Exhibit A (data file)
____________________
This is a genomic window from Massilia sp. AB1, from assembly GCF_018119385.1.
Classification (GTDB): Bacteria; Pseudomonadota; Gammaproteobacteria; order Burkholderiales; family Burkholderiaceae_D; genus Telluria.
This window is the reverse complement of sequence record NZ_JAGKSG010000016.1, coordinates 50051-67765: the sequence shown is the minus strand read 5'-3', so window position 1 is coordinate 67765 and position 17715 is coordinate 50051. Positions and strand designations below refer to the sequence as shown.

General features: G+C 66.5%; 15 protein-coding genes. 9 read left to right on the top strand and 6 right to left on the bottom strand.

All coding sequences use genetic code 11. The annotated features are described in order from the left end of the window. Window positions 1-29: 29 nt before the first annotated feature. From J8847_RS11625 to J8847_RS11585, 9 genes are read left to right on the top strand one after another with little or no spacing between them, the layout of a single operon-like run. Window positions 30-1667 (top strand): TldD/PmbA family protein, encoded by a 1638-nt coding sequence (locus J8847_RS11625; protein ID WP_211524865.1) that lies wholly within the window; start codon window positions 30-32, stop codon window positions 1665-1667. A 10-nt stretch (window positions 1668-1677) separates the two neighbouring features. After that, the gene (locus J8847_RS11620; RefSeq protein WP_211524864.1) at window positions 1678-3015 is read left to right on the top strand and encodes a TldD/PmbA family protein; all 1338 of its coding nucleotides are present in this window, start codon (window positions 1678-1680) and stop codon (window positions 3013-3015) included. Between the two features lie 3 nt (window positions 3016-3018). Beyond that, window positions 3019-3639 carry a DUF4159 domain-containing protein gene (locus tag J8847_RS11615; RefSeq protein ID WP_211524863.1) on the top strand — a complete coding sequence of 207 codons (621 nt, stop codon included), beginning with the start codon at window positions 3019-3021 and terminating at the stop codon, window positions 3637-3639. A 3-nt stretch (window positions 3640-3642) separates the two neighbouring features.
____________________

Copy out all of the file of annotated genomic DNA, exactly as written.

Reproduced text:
This is a genomic window from Massilia sp. AB1, from assembly GCF_018119385.1.
Classification (GTDB): Bacteria; Pseudomonadota; Gammaproteobacteria; order Burkholderiales; family Burkholderiaceae_D; genus Telluria.
This window is the reverse complement of sequence record NZ_JAGKSG010000016.1, coordinates 50051-67765: the sequence shown is the minus strand read 5'-3', so window position 1 is coordinate 67765 and position 17715 is coordinate 50051. Positions and strand designations below refer to the sequence as shown.

General features: G+C 66.5%; 15 protein-coding genes. 9 read left to right on the top strand and 6 right to left on the bottom strand.

All coding sequences use genetic code 11. The annotated features are described in order from the left end of the window. Window positions 1-29: 29 nt before the first annotated feature. From J8847_RS11625 to J8847_RS11585, 9 genes are read left to right on the top strand one after another with little or no spacing between them, the layout of a single operon-like run. Window positions 30-1667 (top strand): TldD/PmbA family protein, encoded by a 1638-nt coding sequence (locus J8847_RS11625; protein ID WP_211524865.1) that lies wholly within the window; start codon window positions 30-32, stop codon window positions 1665-1667. A 10-nt stretch (window positions 1668-1677) separates the two neighbouring features. After that, the gene (locus J8847_RS11620; RefSeq protein WP_211524864.1) at window positions 1678-3015 is read left to right on the top strand and encodes a TldD/PmbA family protein; all 1338 of its coding nucleotides are present in this window, start codon (window positions 1678-1680) and stop codon (window positions 3013-3015) included. Between the two features lie 3 nt (window positions 3016-3018). Beyond that, window positions 3019-3639 carry a DUF4159 domain-containing protein gene (locus tag J8847_RS11615; RefSeq protein ID WP_211524863.1) on the top strand — a complete coding sequence of 207 codons (621 nt, stop codon included), beginning with the start codon at window positions 3019-3021 and terminating at the stop codon, window positions 3637-3639. A 3-nt stretch (window positions 3640-3642) separates the two neighbouring features.